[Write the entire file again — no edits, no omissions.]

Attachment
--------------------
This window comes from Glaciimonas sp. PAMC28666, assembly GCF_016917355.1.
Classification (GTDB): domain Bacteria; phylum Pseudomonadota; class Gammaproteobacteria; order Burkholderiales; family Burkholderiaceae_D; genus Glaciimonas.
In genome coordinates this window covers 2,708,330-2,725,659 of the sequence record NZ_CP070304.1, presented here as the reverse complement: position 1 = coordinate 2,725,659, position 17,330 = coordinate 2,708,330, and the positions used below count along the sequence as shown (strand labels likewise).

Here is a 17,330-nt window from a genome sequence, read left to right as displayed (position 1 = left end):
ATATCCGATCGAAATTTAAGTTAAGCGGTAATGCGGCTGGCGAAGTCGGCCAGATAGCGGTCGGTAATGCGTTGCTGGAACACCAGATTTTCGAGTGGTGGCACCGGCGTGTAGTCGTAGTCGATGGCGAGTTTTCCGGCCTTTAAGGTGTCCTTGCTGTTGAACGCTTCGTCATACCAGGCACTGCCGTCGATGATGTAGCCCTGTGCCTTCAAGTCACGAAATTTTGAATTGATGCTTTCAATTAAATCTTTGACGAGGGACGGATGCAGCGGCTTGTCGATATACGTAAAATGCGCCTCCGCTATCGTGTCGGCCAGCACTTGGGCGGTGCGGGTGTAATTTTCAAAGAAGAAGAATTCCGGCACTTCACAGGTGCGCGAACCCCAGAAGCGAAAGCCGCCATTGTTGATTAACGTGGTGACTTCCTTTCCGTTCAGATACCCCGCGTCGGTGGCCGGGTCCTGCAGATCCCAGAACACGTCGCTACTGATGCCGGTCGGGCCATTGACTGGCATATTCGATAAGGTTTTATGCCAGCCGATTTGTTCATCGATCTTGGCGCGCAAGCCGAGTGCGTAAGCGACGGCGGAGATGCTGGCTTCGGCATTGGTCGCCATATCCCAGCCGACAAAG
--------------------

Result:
This window comes from Glaciimonas sp. PAMC28666, assembly GCF_016917355.1.
Classification (GTDB): domain Bacteria; phylum Pseudomonadota; class Gammaproteobacteria; order Burkholderiales; family Burkholderiaceae_D; genus Glaciimonas.
In genome coordinates this window covers 2,708,330-2,725,659 of the sequence record NZ_CP070304.1, presented here as the reverse complement: position 1 = coordinate 2,725,659, position 17,330 = coordinate 2,708,330, and the positions used below count along the sequence as shown (strand labels likewise).

Here is a 17,330-nt window from a genome sequence, read left to right as displayed (position 1 = left end):
ATATCCGATCGAAATTTAAGTTAAGCGGTAATGCGGCTGGCGAAGTCGGCCAGATAGCGGTCGGTAATGCGTTGCTGGAACACCAGATTTTCGAGTGGTGGCACCGGCGTGTAGTCGTAGTCGATGGCGAGTTTTCCGGCCTTTAAGGTGTCCTTGCTGTTGAACGCTTCGTCATACCAGGCACTGCCGTCGATGATGTAGCCCTGTGCCTTCAAGTCACGAAATTTTGAATTGATGCTTTCAATTAAATCTTTGACGAGGGACGGATGCAGCGGCTTGTCGATATACGTAAAATGCGCCTCCGCTATCGTGTCGGCCAGCACTTGGGCGGTGCGGGTGTAATTTTCAAAGAAGAAGAATTCCGGCACTTCACAGGTGCGCGAACCCCAGAAGCGAAAGCCGCCATTGTTGATTAACGTGGTGACTTCCTTTCCGTTCAGATACCCCGCGTCGGTGGCCGGGTCCTGCAGATCCCAGAACACGTCGCTACTGATGCCGGTCGGGCCATTGACTGGCATATTCGATAAGGTTTTATGCCAGCCGATTTGTTCATCGATCTTGGCGCGCAAGCCGAGTGCGTAAGCGACGGCGGAGATGCTGGCTTCGGCATTGGTCGCCATATCCCAGCCGACAAAG